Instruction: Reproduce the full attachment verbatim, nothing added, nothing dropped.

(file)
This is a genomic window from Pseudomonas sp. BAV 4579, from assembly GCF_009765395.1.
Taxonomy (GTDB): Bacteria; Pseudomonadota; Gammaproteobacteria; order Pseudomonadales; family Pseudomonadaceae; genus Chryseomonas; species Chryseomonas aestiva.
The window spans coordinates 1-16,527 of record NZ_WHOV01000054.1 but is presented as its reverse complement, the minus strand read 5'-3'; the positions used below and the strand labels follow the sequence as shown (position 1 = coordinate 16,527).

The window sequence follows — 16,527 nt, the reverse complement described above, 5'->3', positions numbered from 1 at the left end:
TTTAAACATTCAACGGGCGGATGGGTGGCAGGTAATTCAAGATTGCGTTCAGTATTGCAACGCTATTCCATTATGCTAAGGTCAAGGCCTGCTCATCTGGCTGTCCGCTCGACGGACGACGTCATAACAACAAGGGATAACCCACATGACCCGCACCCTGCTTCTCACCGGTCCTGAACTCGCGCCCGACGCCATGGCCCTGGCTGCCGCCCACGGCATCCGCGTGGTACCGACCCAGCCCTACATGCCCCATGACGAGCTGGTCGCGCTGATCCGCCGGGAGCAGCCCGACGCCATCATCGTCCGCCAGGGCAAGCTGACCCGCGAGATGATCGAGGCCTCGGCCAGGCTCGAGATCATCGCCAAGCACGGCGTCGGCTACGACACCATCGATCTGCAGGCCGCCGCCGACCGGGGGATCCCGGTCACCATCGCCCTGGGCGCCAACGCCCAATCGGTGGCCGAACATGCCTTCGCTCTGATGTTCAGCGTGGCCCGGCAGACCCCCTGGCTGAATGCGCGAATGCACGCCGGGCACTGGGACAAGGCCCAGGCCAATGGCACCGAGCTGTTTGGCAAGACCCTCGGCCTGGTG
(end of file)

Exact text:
This is a genomic window from Pseudomonas sp. BAV 4579, from assembly GCF_009765395.1.
Taxonomy (GTDB): Bacteria; Pseudomonadota; Gammaproteobacteria; order Pseudomonadales; family Pseudomonadaceae; genus Chryseomonas; species Chryseomonas aestiva.
The window spans coordinates 1-16,527 of record NZ_WHOV01000054.1 but is presented as its reverse complement, the minus strand read 5'-3'; the positions used below and the strand labels follow the sequence as shown (position 1 = coordinate 16,527).

The window sequence follows — 16,527 nt, the reverse complement described above, 5'->3', positions numbered from 1 at the left end:
TTTAAACATTCAACGGGCGGATGGGTGGCAGGTAATTCAAGATTGCGTTCAGTATTGCAACGCTATTCCATTATGCTAAGGTCAAGGCCTGCTCATCTGGCTGTCCGCTCGACGGACGACGTCATAACAACAAGGGATAACCCACATGACCCGCACCCTGCTTCTCACCGGTCCTGAACTCGCGCCCGACGCCATGGCCCTGGCTGCCGCCCACGGCATCCGCGTGGTACCGACCCAGCCCTACATGCCCCATGACGAGCTGGTCGCGCTGATCCGCCGGGAGCAGCCCGACGCCATCATCGTCCGCCAGGGCAAGCTGACCCGCGAGATGATCGAGGCCTCGGCCAGGCTCGAGATCATCGCCAAGCACGGCGTCGGCTACGACACCATCGATCTGCAGGCCGCCGCCGACCGGGGGATCCCGGTCACCATCGCCCTGGGCGCCAACGCCCAATCGGTGGCCGAACATGCCTTCGCTCTGATGTTCAGCGTGGCCCGGCAGACCCCCTGGCTGAATGCGCGAATGCACGCCGGGCACTGGGACAAGGCCCAGGCCAATGGCACCGAGCTGTTTGGCAAGACCCTCGGCCTGGTG